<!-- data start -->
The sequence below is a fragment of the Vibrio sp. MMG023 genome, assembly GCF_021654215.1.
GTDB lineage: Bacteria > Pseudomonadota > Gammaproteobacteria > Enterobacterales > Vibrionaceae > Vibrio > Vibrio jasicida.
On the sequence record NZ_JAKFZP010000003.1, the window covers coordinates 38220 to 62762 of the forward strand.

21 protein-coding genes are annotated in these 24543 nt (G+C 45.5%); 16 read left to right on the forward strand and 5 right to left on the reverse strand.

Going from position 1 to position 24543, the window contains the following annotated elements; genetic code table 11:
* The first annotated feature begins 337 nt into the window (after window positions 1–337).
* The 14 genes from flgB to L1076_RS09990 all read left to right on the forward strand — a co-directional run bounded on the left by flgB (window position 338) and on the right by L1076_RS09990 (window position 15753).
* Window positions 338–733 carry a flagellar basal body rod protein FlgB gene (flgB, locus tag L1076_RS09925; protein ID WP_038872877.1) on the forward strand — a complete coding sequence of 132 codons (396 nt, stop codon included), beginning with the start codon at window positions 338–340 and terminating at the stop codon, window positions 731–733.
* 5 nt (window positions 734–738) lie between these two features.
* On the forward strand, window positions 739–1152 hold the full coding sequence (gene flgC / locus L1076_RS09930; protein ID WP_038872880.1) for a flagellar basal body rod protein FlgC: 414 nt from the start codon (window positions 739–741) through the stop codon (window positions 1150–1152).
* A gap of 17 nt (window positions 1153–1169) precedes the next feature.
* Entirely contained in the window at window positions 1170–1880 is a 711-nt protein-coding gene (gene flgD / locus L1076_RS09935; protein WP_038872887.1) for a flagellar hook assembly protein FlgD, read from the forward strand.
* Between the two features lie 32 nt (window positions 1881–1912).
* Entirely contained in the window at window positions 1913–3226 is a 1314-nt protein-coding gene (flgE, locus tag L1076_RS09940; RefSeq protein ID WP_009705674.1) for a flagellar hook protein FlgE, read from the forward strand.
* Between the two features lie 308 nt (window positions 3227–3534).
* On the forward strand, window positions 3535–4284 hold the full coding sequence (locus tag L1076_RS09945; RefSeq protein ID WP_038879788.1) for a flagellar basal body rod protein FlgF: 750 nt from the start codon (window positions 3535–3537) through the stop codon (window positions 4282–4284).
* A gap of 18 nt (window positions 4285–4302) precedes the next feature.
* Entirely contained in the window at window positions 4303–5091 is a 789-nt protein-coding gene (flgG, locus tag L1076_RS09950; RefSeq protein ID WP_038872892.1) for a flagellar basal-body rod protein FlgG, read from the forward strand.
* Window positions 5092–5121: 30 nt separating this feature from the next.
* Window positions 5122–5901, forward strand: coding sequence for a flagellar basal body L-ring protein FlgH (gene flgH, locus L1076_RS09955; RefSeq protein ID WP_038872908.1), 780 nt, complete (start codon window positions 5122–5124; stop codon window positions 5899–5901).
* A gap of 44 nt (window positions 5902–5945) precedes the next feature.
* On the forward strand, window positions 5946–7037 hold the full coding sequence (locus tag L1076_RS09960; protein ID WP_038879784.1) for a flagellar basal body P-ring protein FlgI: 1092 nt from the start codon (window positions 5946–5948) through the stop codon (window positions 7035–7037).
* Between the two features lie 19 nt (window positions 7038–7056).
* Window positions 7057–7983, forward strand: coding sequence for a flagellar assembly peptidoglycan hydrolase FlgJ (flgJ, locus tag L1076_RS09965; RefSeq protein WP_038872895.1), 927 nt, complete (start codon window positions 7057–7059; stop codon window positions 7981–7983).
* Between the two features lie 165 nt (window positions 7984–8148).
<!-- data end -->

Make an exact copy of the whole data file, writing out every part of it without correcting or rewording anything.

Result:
The sequence below is a fragment of the Vibrio sp. MMG023 genome, assembly GCF_021654215.1.
GTDB lineage: Bacteria > Pseudomonadota > Gammaproteobacteria > Enterobacterales > Vibrionaceae > Vibrio > Vibrio jasicida.
On the sequence record NZ_JAKFZP010000003.1, the window covers coordinates 38220 to 62762 of the forward strand.

21 protein-coding genes are annotated in these 24543 nt (G+C 45.5%); 16 read left to right on the forward strand and 5 right to left on the reverse strand.

Going from position 1 to position 24543, the window contains the following annotated elements; genetic code table 11:
* The first annotated feature begins 337 nt into the window (after window positions 1–337).
* The 14 genes from flgB to L1076_RS09990 all read left to right on the forward strand — a co-directional run bounded on the left by flgB (window position 338) and on the right by L1076_RS09990 (window position 15753).
* Window positions 338–733 carry a flagellar basal body rod protein FlgB gene (flgB, locus tag L1076_RS09925; protein ID WP_038872877.1) on the forward strand — a complete coding sequence of 132 codons (396 nt, stop codon included), beginning with the start codon at window positions 338–340 and terminating at the stop codon, window positions 731–733.
* 5 nt (window positions 734–738) lie between these two features.
* On the forward strand, window positions 739–1152 hold the full coding sequence (gene flgC / locus L1076_RS09930; protein ID WP_038872880.1) for a flagellar basal body rod protein FlgC: 414 nt from the start codon (window positions 739–741) through the stop codon (window positions 1150–1152).
* A gap of 17 nt (window positions 1153–1169) precedes the next feature.
* Entirely contained in the window at window positions 1170–1880 is a 711-nt protein-coding gene (gene flgD / locus L1076_RS09935; protein WP_038872887.1) for a flagellar hook assembly protein FlgD, read from the forward strand.
* Between the two features lie 32 nt (window positions 1881–1912).
* Entirely contained in the window at window positions 1913–3226 is a 1314-nt protein-coding gene (flgE, locus tag L1076_RS09940; RefSeq protein ID WP_009705674.1) for a flagellar hook protein FlgE, read from the forward strand.
* Between the two features lie 308 nt (window positions 3227–3534).
* On the forward strand, window positions 3535–4284 hold the full coding sequence (locus tag L1076_RS09945; RefSeq protein ID WP_038879788.1) for a flagellar basal body rod protein FlgF: 750 nt from the start codon (window positions 3535–3537) through the stop codon (window positions 4282–4284).
* A gap of 18 nt (window positions 4285–4302) precedes the next feature.
* Entirely contained in the window at window positions 4303–5091 is a 789-nt protein-coding gene (flgG, locus tag L1076_RS09950; RefSeq protein ID WP_038872892.1) for a flagellar basal-body rod protein FlgG, read from the forward strand.
* Window positions 5092–5121: 30 nt separating this feature from the next.
* Window positions 5122–5901, forward strand: coding sequence for a flagellar basal body L-ring protein FlgH (gene flgH, locus L1076_RS09955; RefSeq protein ID WP_038872908.1), 780 nt, complete (start codon window positions 5122–5124; stop codon window positions 5899–5901).
* A gap of 44 nt (window positions 5902–5945) precedes the next feature.
* On the forward strand, window positions 5946–7037 hold the full coding sequence (locus tag L1076_RS09960; protein ID WP_038879784.1) for a flagellar basal body P-ring protein FlgI: 1092 nt from the start codon (window positions 5946–5948) through the stop codon (window positions 7035–7037).
* Between the two features lie 19 nt (window positions 7038–7056).
* Window positions 7057–7983, forward strand: coding sequence for a flagellar assembly peptidoglycan hydrolase FlgJ (flgJ, locus tag L1076_RS09965; RefSeq protein WP_038872895.1), 927 nt, complete (start codon window positions 7057–7059; stop codon window positions 7981–7983).
* Between the two features lie 165 nt (window positions 7984–8148).